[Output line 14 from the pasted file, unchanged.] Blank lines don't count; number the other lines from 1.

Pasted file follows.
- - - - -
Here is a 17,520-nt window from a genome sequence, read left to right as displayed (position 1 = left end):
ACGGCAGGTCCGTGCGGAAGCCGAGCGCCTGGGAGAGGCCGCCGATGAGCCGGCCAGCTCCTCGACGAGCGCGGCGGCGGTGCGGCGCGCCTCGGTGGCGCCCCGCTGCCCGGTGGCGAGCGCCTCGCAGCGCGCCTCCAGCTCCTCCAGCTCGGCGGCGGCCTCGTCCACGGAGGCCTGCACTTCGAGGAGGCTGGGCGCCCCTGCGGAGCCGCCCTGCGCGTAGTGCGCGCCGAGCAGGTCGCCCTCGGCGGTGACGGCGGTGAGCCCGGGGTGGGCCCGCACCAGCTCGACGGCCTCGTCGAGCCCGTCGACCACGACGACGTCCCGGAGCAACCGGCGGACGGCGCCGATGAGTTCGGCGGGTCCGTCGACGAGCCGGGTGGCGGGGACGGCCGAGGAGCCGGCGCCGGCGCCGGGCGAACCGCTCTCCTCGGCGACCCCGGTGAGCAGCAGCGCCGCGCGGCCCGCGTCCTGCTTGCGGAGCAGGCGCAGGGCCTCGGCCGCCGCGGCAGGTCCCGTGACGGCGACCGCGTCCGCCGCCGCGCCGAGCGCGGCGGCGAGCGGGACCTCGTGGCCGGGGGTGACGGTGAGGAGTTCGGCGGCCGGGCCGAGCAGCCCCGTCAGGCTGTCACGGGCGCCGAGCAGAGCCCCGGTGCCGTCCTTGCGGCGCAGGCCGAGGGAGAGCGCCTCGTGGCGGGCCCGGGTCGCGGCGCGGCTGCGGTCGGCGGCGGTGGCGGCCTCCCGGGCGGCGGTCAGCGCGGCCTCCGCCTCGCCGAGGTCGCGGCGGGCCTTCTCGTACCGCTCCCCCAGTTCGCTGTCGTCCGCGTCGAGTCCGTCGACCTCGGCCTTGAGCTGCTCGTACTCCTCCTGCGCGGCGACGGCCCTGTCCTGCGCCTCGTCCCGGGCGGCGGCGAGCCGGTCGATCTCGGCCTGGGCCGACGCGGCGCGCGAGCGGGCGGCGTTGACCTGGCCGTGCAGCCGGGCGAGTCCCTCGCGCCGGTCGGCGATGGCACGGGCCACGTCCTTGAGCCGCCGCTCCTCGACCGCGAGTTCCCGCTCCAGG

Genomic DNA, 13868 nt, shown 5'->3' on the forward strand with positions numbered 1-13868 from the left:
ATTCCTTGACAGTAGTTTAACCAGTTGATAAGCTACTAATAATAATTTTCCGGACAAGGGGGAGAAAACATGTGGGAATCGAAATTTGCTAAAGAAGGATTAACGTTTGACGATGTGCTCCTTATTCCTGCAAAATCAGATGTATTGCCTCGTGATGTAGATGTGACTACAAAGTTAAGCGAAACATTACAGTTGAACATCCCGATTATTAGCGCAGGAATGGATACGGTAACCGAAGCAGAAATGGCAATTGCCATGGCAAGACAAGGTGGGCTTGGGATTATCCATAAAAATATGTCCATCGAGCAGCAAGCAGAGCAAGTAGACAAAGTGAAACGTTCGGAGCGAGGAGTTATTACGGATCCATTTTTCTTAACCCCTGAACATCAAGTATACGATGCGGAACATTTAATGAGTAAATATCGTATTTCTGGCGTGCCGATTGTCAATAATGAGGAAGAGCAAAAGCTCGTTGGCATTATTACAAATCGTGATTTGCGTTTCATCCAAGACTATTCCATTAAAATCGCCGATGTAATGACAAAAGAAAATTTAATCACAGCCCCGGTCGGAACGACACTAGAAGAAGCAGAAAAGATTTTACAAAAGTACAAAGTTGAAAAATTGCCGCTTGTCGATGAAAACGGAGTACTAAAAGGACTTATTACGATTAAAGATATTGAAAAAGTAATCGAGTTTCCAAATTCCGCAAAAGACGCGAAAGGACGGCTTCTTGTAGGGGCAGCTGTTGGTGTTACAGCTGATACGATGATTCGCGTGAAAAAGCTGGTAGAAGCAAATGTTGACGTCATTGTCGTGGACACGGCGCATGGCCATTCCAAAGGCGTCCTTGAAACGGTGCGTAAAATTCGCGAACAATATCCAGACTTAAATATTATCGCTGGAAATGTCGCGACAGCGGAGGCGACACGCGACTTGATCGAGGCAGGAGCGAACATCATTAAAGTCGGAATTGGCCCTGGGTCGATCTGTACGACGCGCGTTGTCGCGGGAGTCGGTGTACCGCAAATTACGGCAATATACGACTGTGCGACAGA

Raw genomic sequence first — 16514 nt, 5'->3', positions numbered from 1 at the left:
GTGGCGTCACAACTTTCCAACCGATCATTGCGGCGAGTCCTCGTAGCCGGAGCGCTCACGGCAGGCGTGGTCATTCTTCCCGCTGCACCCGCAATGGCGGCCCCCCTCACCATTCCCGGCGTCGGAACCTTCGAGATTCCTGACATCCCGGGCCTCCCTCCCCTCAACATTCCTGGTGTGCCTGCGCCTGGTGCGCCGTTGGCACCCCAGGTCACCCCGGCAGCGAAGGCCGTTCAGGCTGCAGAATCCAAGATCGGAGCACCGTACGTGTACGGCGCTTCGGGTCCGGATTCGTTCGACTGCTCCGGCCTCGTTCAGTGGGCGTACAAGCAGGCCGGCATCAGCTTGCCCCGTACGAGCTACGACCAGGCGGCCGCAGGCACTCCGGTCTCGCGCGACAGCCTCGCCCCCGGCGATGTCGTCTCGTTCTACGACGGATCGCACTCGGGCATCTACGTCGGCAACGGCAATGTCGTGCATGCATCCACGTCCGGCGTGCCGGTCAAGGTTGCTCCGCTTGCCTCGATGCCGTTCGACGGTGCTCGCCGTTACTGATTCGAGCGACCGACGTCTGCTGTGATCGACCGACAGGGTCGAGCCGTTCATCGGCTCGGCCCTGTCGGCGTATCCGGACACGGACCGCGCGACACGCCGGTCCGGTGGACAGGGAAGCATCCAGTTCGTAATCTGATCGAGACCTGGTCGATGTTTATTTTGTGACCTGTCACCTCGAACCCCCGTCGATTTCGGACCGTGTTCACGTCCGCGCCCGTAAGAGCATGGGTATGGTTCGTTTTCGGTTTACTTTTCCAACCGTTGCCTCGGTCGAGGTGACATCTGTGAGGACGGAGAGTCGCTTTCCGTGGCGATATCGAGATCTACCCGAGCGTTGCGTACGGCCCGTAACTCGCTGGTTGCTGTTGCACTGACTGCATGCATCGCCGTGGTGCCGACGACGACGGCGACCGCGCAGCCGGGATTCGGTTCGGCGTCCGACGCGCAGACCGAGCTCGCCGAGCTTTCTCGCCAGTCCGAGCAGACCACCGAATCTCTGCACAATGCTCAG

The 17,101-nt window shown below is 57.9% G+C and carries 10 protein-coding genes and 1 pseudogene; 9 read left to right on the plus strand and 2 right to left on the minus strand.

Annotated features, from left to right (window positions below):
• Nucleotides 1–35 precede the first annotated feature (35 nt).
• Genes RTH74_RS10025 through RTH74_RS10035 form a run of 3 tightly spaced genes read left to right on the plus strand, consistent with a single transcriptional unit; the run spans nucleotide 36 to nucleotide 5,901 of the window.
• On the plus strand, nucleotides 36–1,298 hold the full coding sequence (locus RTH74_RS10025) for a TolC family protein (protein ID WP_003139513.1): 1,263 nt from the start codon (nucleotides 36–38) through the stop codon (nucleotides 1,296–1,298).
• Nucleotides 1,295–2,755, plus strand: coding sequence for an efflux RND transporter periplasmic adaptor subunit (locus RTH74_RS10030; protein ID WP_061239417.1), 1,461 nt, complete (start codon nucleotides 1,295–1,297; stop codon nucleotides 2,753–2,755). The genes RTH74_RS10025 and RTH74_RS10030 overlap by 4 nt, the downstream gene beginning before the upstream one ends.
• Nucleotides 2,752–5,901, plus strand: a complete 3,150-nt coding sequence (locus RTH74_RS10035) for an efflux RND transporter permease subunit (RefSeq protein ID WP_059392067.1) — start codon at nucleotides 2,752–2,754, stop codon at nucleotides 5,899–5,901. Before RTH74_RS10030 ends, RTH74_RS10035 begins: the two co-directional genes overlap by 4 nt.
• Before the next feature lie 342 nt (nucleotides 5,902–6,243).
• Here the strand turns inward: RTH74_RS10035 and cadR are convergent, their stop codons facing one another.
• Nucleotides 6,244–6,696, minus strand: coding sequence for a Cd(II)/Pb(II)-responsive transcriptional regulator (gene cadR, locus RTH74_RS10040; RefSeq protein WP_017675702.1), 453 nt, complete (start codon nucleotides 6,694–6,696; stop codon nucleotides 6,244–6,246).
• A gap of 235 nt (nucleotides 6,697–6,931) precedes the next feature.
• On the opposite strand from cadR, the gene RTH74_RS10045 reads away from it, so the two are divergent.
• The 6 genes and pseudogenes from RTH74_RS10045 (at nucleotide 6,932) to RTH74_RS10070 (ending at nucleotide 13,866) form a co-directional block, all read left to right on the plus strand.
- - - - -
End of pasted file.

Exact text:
• Before the next feature lie 342 nt (nucleotides 5,902–6,243).